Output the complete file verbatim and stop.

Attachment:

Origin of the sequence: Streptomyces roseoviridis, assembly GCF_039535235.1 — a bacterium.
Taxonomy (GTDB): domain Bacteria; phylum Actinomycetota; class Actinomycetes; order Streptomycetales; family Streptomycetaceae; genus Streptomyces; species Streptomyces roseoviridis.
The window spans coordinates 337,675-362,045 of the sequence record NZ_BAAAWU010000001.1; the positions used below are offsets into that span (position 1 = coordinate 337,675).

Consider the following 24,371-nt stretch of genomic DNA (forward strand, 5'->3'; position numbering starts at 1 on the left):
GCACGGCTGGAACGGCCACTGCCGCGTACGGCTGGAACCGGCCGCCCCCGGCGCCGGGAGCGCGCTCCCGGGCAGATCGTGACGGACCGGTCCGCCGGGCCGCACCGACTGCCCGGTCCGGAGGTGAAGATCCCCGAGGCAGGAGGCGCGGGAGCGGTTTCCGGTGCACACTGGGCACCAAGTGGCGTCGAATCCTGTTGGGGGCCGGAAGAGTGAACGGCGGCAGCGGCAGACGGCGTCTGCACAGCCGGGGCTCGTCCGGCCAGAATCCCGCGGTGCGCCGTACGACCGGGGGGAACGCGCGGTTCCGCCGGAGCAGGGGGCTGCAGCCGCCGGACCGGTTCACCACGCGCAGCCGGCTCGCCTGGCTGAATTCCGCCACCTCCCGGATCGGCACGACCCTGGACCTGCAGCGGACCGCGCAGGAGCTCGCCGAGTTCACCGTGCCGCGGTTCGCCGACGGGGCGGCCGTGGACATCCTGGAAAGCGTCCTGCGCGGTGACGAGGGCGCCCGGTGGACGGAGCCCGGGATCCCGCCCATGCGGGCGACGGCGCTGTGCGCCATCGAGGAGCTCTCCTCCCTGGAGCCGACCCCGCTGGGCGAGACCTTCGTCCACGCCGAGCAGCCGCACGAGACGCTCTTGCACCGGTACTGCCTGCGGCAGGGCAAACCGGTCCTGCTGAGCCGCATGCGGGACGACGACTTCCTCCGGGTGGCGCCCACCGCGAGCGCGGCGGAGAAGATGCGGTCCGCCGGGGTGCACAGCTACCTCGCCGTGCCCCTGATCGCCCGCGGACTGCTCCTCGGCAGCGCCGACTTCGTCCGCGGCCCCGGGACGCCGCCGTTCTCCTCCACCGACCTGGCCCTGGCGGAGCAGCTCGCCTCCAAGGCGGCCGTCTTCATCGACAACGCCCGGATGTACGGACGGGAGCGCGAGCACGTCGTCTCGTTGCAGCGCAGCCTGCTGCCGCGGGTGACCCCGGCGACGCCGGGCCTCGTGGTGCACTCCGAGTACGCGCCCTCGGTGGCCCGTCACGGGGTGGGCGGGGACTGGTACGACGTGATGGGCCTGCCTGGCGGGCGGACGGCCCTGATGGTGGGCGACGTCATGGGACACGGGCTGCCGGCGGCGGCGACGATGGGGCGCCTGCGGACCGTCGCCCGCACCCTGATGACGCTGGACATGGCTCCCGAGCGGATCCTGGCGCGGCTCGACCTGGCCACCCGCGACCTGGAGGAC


Origin of the sequence: Streptomyces roseoviridis, assembly GCF_039535235.1 — a bacterium.
Taxonomy (GTDB): domain Bacteria; phylum Actinomycetota; class Actinomycetes; order Streptomycetales; family Streptomycetaceae; genus Streptomyces; species Streptomyces roseoviridis.
The window spans coordinates 337,675-362,045 of the sequence record NZ_BAAAWU010000001.1; the positions used below are offsets into that span (position 1 = coordinate 337,675).

Consider the following 24,371-nt stretch of genomic DNA (forward strand, 5'->3'; position numbering starts at 1 on the left):
GCACGGCTGGAACGGCCACTGCCGCGTACGGCTGGAACCGGCCGCCCCCGGCGCCGGGAGCGCGCTCCCGGGCAGATCGTGACGGACCGGTCCGCCGGGCCGCACCGACTGCCCGGTCCGGAGGTGAAGATCCCCGAGGCAGGAGGCGCGGGAGCGGTTTCCGGTGCACACTGGGCACCAAGTGGCGTCGAATCCTGTTGGGGGCCGGAAGAGTGAACGGCGGCAGCGGCAGACGGCGTCTGCACAGCCGGGGCTCGTCCGGCCAGAATCCCGCGGTGCGCCGTACGACCGGGGGGAACGCGCGGTTCCGCCGGAGCAGGGGGCTGCAGCCGCCGGACCGGTTCACCACGCGCAGCCGGCTCGCCTGGCTGAATTCCGCCACCTCCCGGATCGGCACGACCCTGGACCTGCAGCGGACCGCGCAGGAGCTCGCCGAGTTCACCGTGCCGCGGTTCGCCGACGGGGCGGCCGTGGACATCCTGGAAAGCGTCCTGCGCGGTGACGAGGGCGCCCGGTGGACGGAGCCCGGGATCCCGCCCATGCGGGCGACGGCGCTGTGCGCCATCGAGGAGCTCTCCTCCCTGGAGCCGACCCCGCTGGGCGAGACCTTCGTCCACGCCGAGCAGCCGCACGAGACGCTCTTGCACCGGTACTGCCTGCGGCAGGGCAAACCGGTCCTGCTGAGCCGCATGCGGGACGACGACTTCCTCCGGGTGGCGCCCACCGCGAGCGCGGCGGAGAAGATGCGGTCCGCCGGGGTGCACAGCTACCTCGCCGTGCCCCTGATCGCCCGCGGACTGCTCCTCGGCAGCGCCGACTTCGTCCGCGGCCCCGGGACGCCGCCGTTCTCCTCCACCGACCTGGCCCTGGCGGAGCAGCTCGCCTCCAAGGCGGCCGTCTTCATCGACAACGCCCGGATGTACGGACGGGAGCGCGAGCACGTCGTCTCGTTGCAGCGCAGCCTGCTGCCGCGGGTGACCCCGGCGACGCCGGGCCTCGTGGTGCACTCCGAGTACGCGCCCTCGGTGGCCCGTCACGGGGTGGGCGGGGACTGGTACGACGTGATGGGCCTGCCTGGCGGGCGGACGGCCCTGATGGTGGGCGACGTCATGGGACACGGGCTGCCGGCGGCGGCGACGATGGGGCGCCTGCGGACCGTCGCCCGCACCCTGATGACGCTGGACATGGCTCCCGAGCGGATCCTGGCGCGGCTCGACCTGGCCACCCGCGACCTGGAGGAC